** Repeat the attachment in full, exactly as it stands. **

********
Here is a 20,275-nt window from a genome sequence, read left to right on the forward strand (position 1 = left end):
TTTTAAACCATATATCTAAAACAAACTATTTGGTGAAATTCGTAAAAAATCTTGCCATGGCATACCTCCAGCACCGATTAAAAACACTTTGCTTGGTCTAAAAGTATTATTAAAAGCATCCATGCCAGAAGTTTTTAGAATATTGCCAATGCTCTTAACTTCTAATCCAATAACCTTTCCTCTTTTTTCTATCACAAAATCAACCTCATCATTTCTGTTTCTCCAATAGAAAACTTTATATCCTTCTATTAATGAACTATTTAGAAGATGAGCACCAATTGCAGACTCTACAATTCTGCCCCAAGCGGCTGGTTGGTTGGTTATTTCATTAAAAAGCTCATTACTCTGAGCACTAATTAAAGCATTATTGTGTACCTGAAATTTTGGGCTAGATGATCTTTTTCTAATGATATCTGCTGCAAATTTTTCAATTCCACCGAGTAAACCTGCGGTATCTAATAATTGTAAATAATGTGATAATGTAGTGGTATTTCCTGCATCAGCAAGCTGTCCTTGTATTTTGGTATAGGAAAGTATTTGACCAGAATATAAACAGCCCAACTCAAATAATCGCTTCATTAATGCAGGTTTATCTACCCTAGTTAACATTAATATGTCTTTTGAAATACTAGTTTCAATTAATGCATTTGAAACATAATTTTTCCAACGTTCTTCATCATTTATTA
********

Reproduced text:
Here is a 20,275-nt window from a genome sequence, read left to right on the forward strand (position 1 = left end):
TTTTAAACCATATATCTAAAACAAACTATTTGGTGAAATTCGTAAAAAATCTTGCCATGGCATACCTCCAGCACCGATTAAAAACACTTTGCTTGGTCTAAAAGTATTATTAAAAGCATCCATGCCAGAAGTTTTTAGAATATTGCCAATGCTCTTAACTTCTAATCCAATAACCTTTCCTCTTTTTTCTATCACAAAATCAACCTCATCATTTCTGTTTCTCCAATAGAAAACTTTATATCCTTCTATTAATGAACTATTTAGAAGATGAGCACCAATTGCAGACTCTACAATTCTGCCCCAAGCGGCTGGTTGGTTGGTTATTTCATTAAAAAGCTCATTACTCTGAGCACTAATTAAAGCATTATTGTGTACCTGAAATTTTGGGCTAGATGATCTTTTTCTAATGATATCTGCTGCAAATTTTTCAATTCCACCGAGTAAACCTGCGGTATCTAATAATTGTAAATAATGTGATAATGTAGTGGTATTTCCTGCATCAGCAAGCTGTCCTTGTATTTTGGTATAGGAAAGTATTTGACCAGAATATAAACAGCCCAACTCAAATAATCGCTTCATTAATGCAGGTTTATCTACCCTAGTTAACATTAATATGTCTTTTGAAATACTAGTTTCAATTAATGCATTTGAAACATAATTTTTCCAACGTTCTTCATCATTTATTA